By Mark Sumner
Daily Kos (12/19/19)
Less than a week ago, a study on methane “super emitters” revealed something about the scope of the environmental threat represented by Donald Trump’s refusal to regulate methane release at wells. Not only are these sources making a significant and often unrecognized contribution to the climate crisis, but they can be difficult to find. Methane is invisible and, without the mercaptan added by utility companies to give gas its distinctive stink, even high levels of the gas can be odorless. Even when a satellite or plane identifies high methane in an area, pinpointing a specific well or storage facility is almost impossible without the kind of monitoring devices that the Trump Environmental Protection Agency is trying to eliminate.
Or it is almost impossible most of the time. A brand-new paper in the Proceedings of the National Academy of Sciences shows an example of a single well venting methane in a way that was not only highly visible, but almost unbelievable. As in, this single well released more methane in three weeks than most entire nations do in a year. So much methane that this single well, venting over a period of about 20 days, may have been a significant contributor to altering the climate.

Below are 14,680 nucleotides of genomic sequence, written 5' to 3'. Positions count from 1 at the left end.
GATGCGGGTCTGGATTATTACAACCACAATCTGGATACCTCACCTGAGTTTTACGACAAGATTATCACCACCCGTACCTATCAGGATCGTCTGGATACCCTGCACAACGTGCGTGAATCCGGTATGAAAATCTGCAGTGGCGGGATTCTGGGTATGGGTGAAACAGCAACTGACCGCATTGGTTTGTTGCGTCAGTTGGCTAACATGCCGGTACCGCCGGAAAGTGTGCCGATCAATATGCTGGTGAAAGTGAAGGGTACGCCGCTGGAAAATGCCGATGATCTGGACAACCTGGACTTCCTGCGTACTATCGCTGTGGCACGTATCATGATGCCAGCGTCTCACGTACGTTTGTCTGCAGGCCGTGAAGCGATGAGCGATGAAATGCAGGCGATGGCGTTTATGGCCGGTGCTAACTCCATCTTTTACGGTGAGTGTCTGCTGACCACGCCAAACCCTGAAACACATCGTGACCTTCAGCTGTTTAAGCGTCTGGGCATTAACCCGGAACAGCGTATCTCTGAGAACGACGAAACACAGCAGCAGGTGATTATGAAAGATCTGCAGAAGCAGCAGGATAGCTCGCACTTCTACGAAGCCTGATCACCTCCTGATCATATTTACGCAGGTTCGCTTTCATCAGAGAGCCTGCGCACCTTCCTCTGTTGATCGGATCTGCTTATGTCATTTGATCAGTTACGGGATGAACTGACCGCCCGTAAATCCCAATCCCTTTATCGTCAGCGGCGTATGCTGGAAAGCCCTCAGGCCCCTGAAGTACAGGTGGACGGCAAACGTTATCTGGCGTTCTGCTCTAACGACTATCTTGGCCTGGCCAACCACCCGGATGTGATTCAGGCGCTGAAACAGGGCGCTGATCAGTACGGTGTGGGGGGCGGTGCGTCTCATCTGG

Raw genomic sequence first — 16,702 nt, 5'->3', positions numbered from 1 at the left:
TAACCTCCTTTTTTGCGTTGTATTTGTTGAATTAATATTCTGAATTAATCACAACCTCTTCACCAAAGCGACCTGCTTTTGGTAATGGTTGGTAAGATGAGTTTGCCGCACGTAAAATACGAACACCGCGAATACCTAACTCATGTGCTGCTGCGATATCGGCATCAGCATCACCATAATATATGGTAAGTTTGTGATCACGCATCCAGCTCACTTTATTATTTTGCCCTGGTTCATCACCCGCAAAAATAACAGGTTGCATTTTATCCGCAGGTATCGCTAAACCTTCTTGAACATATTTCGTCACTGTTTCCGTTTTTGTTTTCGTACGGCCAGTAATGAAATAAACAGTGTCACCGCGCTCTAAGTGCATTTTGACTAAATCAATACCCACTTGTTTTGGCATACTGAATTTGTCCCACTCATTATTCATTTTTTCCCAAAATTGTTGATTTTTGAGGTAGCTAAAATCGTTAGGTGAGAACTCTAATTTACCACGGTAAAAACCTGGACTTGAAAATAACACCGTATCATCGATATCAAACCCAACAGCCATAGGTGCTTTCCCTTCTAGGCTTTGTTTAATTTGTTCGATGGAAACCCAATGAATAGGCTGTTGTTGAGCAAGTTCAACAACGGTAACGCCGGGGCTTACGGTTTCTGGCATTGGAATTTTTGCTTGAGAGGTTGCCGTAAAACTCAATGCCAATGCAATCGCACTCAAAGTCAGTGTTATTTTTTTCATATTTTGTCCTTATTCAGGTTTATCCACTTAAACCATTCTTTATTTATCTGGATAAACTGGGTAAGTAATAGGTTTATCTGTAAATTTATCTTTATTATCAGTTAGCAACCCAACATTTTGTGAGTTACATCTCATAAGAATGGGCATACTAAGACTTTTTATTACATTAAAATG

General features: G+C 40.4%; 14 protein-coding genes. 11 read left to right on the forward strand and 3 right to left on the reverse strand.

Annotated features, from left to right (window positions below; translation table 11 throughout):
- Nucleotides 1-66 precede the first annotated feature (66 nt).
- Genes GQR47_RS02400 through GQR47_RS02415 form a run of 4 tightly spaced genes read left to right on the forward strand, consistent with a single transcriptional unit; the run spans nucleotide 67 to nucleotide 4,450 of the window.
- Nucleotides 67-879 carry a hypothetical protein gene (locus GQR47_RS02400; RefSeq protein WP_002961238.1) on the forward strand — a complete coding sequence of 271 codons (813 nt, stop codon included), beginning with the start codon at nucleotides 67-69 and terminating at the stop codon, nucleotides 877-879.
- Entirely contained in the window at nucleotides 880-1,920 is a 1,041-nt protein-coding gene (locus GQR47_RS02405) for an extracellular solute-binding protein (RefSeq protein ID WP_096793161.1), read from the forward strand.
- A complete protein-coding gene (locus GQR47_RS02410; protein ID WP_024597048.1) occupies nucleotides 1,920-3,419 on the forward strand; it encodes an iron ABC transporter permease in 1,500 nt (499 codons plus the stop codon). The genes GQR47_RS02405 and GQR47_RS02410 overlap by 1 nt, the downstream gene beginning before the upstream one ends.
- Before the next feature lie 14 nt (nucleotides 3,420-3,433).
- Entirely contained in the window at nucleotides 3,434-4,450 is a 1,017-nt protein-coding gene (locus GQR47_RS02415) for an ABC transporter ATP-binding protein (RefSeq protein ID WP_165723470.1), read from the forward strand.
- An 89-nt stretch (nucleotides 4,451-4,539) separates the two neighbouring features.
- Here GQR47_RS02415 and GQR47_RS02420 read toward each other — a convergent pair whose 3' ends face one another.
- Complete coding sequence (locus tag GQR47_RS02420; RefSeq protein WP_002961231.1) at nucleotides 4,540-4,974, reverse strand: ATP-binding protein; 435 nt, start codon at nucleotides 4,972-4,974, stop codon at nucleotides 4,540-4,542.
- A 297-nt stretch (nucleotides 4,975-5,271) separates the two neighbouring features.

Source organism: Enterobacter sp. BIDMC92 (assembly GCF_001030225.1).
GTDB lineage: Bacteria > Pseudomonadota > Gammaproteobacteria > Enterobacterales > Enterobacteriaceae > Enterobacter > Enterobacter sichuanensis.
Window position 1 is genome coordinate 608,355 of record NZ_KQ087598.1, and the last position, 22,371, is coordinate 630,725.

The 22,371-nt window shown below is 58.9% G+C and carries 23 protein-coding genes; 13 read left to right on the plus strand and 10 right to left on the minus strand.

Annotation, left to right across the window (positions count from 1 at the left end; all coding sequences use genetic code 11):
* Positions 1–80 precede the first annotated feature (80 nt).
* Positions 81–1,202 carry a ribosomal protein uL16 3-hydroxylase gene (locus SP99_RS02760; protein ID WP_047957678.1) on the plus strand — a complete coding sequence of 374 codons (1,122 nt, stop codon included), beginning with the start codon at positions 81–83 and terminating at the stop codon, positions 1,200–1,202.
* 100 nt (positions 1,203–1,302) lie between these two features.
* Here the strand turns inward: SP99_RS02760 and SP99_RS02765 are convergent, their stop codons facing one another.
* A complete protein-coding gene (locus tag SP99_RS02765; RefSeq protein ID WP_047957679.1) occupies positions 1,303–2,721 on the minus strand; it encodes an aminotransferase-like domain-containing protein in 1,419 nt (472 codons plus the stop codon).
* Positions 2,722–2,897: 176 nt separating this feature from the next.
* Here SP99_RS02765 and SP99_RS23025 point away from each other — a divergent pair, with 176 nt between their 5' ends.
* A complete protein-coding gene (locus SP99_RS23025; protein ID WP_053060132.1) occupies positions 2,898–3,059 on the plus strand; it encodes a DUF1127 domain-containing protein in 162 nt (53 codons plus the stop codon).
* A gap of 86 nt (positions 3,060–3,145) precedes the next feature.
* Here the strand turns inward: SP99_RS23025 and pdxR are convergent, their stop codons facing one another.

This particular super-duper emitter came from a fracking well in Ohio that blew during development in 2018. The emissions from the well were so strong that they became almost immediately visible to the Tropospheric Monitoring Instrument aboard the orbiting Sentinel-5P satellite.
And this staggering, potentially world-altering in a very literal way event went more or less unnoticed. …
- America’s Year Of Extreme Weather & Natural Disasters – In Photos — The year 2019 saw devastating wildfires in the west, rising sea levels on the Gulf coast, melting permafrost in Alaska and a destructive hurricane in the neighboring Bahamas. But the year to April 2019 had also been the US’s wettest 12 months since records began as extremes became the norm. Link To Story
(Commoner Call cartoon by Mark L. Taylor, 2019. Open source and free for non-derivative use with link toe www.thcommonercall.org )